We are in the process of completing a report under the sponsorship of the Dutch government under the title “Going Dutch: A New Moment for Carsharing in the Netherlands”. The report, which is aimed to inform local and national government policies, will be announced here shortly with full details, and proposed for an international peer review over the month of November against which copies will be made immediately available to all who step forward. As you will shortly see each of the six main chapters end with a broad thinkpiece on the topics covered taking some aspect from another, more exploratory angle. We are calling these incidental sections, “intermezzi”. In this article we reproduce the closing intermezzo, this time with thoughts on the topic of happiness.
Preface to forthcoming KpVV report
This is a report about something popularly known as carsharing. And you can be sure that we are not the only ones to prepare such a report. Already in 2014 alone hundreds of reports have been bitten on this exact topic from a wide variety of points of view. Why one more? Well in this case we intend to take a slightly different approach to the topic.
Small taxi operations could be eliminated with new regional taxi authority
City Pulse, Lansing MI USA. Wednesday, September 17,2014
A taxi authority that began with a goal of regulating ride share services like Uber could end up adopting rules that squeeze out the little guy.
The Greater Lansing Taxi Authority, already approved by East Lansing and awaiting the Lansing vote, would consolidate regulations and licensing for cabs and ride shares in both cities. Officials say the effort will improve service quality and ensure the safety of riders.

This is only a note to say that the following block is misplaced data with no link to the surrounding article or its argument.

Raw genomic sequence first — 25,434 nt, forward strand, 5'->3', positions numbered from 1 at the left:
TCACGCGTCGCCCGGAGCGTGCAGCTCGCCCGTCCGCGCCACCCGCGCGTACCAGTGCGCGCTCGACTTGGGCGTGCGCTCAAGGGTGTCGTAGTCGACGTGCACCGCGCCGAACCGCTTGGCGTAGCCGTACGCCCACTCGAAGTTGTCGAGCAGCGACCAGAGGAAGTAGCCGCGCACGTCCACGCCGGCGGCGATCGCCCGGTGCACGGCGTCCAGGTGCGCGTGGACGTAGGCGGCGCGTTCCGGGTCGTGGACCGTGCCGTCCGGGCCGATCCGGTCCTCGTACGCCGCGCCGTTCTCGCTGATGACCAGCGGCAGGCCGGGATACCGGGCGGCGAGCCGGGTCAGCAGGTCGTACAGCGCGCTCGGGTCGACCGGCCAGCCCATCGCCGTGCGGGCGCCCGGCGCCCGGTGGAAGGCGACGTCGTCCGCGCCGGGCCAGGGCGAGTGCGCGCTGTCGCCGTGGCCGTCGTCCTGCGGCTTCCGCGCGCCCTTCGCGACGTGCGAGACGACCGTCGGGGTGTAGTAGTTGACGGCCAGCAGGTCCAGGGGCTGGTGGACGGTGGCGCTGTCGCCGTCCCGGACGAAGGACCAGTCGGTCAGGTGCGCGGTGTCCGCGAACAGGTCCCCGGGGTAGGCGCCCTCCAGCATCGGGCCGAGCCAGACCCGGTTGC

The rules would require annual vehicle inspections, background checks and minimum insurance requirements. Cab companies would be required to have at least three vehicles and meters on all vehicles (which could be actual or a smart phone app). Ride share services would be required to send electronic receipts and only take rides booked through a digital platform . . .
Read the full story here:
The following draft listing is part of a report in progress of by EcoPlan, being carried out for and with CROW/KpVV, the Dutch Knowledge Platform for Transport and Mobility. The goal of this particular section of the report is to prepare and comment briefly a synoptic timeline identifying major events shaping and reshaping the carshare sector over the last half century plus. Here are some of the milestones we would hope to get on that timeline. Your corrections, comments, additions will be most welcome.
By Friso Metz, CROW-KpVV, the Netherlands
Recently a medium sized Dutch city asked my counsel about carsharing. The city wants to promote carsharing and is looking for ideas. While discussing with the city officials and their marketeers, we discovered a particular issue in carsharing. I explained that an average parking bay for carsharing in the Netherlands only shows a sign explaining that it’s intended uniquely for carsharing. The road surface shows a white cross which tells you that it is prohibited to park there (unless you are driving the shared vehicle).
In a recent report issued by Author D Little under the title “The Future of Urban Mobility 2.0”, (freely available at http://goo.gl/Jb6fX1), the authors provide two interesting graphics and thoughts about carsharing and where it might be going. What is interesting about their analysis is that they are looking at the sector from outside — that is, both as one part of the move a broader New Mobility package, and from a business perspective. We have extracted here the two graphics illustrating their findings, along with their page of observations . At the end of the extracts we provide some contextual information and background references from our extensive carshare archives.
(And why it is a critical 1%)
This article is excerpted from the opening pages of our on-going report for the Dutch government Knowledge Platform for Transport and Mobility (KpVV)which will be available from them this month. Contact: Mr. Friso Metz, Friso.Metz@kpvv.nl. Your comments are welcome here or to the author: email@example.com